Curriculum Connection: Propaganda, Visual Literacy, World War I
This lesson can introduce or expand upon instruction related to World War I as well as help students develop visual literacy within a history curriculum. It is also an introduction to or exploration of propaganda.
You and your students will examine a piece of sheet music created during World War I, both the cover image and the lyrics. You will encourage students to get as much information as they can from the cover image and then generate questions based on their examination. After you have looked at the cover, you will examine the inside of the sheet music and analyze the lyrics to the song.
Use the background material at the end of this lesson whenever you think it will encourage students to ask more questions and think more about how to engage with the letter.
Sheet Music Cover
Display the sheet music cover. Give students time to generate and answer questions about the object and write notes. Use the background material below whenever you think it will encourage students to ask more questions and engage with the image more.
Click on the image for a high-resolution version of the image that can be displayed for your class.
- What is this object?
- What was its purpose?
- Who is pictured?
- Why was this assortment of people pictured?
- What other interesting details are in the image?
- What background knowledge do you bring to your understanding of this image?
- What kind of information does this source give you about World War I? About public attitudes during World War I?
- What questions do you have about this image or as a result of examining it? Where might you be able to get more information or answers to your questions?
Inside the Sheet Music
Now, look at the inside of the sheet music. Read the lyrics to the song and any other printed information. Have students generate and answer questions about what they see.
Click here for high-resolution versions of the images for display.
One night in sleep the Kaiser thought
The whole world he could rule
And when he woke he started in
To plan, the poor old fool.
His spies he sent
On mischief bent in all lands to prepare
The fateful day without delay
When he could spring his snare
He found a chance to hit at France thru Russian faith to Serb
His robber bands in Belgian lands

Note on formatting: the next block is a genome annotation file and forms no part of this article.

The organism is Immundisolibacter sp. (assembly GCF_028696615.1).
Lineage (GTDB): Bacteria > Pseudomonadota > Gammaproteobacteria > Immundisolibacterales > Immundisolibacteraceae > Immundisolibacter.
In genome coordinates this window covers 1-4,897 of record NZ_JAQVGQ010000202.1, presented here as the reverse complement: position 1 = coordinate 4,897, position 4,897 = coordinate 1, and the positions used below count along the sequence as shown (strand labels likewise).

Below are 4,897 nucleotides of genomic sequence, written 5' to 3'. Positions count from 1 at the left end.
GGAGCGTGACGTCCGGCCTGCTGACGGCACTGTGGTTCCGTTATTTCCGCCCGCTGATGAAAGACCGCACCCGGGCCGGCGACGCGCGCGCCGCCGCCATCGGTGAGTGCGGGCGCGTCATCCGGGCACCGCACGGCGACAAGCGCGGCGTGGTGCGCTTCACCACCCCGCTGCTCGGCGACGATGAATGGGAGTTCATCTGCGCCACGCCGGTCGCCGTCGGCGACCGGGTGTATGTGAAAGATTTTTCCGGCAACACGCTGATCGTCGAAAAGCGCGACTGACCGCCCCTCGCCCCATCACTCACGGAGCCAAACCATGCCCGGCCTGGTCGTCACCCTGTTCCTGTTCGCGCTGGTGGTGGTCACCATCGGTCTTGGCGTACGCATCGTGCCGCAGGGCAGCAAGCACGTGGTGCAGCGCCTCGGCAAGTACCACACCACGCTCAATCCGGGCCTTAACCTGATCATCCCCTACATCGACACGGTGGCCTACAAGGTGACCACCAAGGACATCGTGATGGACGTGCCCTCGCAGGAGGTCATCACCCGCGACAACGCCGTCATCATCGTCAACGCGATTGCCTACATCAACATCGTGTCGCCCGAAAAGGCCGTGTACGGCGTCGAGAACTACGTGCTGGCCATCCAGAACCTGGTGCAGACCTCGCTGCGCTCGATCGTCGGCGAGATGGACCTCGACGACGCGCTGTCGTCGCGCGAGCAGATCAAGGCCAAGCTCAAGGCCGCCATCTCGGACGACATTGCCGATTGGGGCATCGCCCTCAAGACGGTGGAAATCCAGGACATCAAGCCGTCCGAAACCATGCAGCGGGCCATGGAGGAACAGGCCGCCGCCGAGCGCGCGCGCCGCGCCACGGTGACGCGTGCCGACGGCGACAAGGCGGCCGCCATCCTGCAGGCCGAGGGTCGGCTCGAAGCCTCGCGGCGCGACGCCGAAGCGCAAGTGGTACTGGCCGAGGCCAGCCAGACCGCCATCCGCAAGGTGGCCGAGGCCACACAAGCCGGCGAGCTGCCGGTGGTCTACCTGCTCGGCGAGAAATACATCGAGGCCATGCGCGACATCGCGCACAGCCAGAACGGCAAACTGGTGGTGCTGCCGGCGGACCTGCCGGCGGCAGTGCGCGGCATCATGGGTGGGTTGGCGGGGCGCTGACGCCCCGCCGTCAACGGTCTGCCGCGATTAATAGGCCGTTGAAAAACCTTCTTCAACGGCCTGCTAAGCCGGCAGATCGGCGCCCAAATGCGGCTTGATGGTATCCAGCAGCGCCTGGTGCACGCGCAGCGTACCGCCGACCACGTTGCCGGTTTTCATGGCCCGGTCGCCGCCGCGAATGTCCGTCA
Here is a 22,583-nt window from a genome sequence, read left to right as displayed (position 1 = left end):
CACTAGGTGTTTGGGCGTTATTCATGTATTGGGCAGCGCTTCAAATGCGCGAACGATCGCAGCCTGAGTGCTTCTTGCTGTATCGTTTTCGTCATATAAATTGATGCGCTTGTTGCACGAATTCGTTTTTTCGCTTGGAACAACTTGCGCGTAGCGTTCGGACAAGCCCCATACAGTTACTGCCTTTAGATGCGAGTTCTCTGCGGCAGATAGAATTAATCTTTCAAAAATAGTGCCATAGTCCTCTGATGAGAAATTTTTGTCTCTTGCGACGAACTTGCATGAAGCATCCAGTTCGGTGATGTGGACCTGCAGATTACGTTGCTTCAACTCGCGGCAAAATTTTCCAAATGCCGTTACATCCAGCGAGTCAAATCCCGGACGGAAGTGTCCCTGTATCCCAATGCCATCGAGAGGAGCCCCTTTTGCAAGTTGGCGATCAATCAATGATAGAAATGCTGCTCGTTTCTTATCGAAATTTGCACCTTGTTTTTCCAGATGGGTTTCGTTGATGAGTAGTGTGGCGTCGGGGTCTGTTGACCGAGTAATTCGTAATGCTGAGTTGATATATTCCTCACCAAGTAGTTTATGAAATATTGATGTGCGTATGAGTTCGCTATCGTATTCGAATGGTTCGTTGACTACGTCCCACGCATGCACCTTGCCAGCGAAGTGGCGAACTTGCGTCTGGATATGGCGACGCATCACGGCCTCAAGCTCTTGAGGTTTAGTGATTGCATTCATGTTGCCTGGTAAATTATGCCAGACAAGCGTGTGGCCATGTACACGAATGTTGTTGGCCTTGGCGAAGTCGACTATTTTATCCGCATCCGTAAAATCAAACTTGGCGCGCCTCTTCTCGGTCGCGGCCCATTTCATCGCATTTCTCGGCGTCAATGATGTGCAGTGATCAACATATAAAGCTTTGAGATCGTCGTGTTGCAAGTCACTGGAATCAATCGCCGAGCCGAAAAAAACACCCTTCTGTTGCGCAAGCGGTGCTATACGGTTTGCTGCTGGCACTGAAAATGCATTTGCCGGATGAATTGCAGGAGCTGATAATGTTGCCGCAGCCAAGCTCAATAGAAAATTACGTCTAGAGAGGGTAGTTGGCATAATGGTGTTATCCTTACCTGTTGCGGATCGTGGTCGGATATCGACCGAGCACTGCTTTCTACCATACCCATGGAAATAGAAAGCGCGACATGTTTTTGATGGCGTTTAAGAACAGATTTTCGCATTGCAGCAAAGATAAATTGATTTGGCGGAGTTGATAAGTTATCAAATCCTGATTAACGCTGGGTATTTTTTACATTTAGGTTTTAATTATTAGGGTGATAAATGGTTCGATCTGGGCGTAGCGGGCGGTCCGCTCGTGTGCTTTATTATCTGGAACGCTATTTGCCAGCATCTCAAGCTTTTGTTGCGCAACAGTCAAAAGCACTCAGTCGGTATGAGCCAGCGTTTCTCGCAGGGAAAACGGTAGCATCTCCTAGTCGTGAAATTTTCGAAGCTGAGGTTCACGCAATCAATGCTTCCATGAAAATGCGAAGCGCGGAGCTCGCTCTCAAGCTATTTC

The world’s peace did disturb
The Belgian braves
The British Tars
The mighty French Creusot soon proved to Bill a bitter pill he could not beat the lot
All together! Ev’ry mother’s son
All together! We’re out to beat the Hun
All together! We’ll stick to see it thru
We won’t give in until we win and “Win we must” say you
All together! We’ll make them rue the day
All together! We’ll make the Germans pay
Yes All together! We’ll stand together
We’re right we’ll fight with all our might for Liberty
On women then and children too,
The Hun waged war on seas
Then did we try to reason why
Such horrors sure must cease
But German ways In our days are treacherous and unfair
They keep no word that German horde
And treaties they just tear
So Uncle Sam quick told them straight “We’ll join the others too”
And now we’re bound to win
We’ll see the darn’ thing thru
The Belgian braves
The British Tars
The heroes of great France Brave Italy they soon will see America advance
- Do the lyrics answer any questions you had about the cover image?
- Do the lyrics raise new questions?
- When was the song published?
- Do the lyrics sound historically accurate?
- What feelings and attitudes do the lyrics play on? How?
- Would you say that these lyrics are propaganda? Why or why not?
- What other propaganda is printed in the sheet music?
This is sheet music, including a cover image, for a song written in 1918 by E. Paul Hamilton and M. L. Lake. The term Hun is a derogatory term for a German person, especially a German soldier. It was used by the Americans and British during World War I and came from a statement made during the Boxer Rebellion by Kaiser Wilhelm when he described German soldiers as striking fear into the Chinese like “Huns” (the Mongol warriors.) The term Hun in this context has a connotation of brutality, cruelty, and barbarity.
World War I began with the assassination of Archduke Franz Ferdinand of Austria. This began a chain reaction among European powers, who had mutual defense treaties. In the end, Germany, Austria, and the Ottoman Empire (Turkey, Bulgaria, etc.) were on one side. Great Britain, France, Russia, Italy and, later in the war, Romania, Japan, and the United States were on the other. Countries on both sides had colonies in countries on the continent of Africa and other parts of the world. Citizens of those countries also fought, sometimes voluntarily, but often because they were forced to do so. Most people in Allied countries blamed the war on the uncompromising positions taken by German’s leader, Kaiser Wilhelm.
Words to Know
propaganda │ information, often biased or even false, used to influence public opinion
Download copies of the All Together in World War I lesson plan, primary sources, and song lyrics below.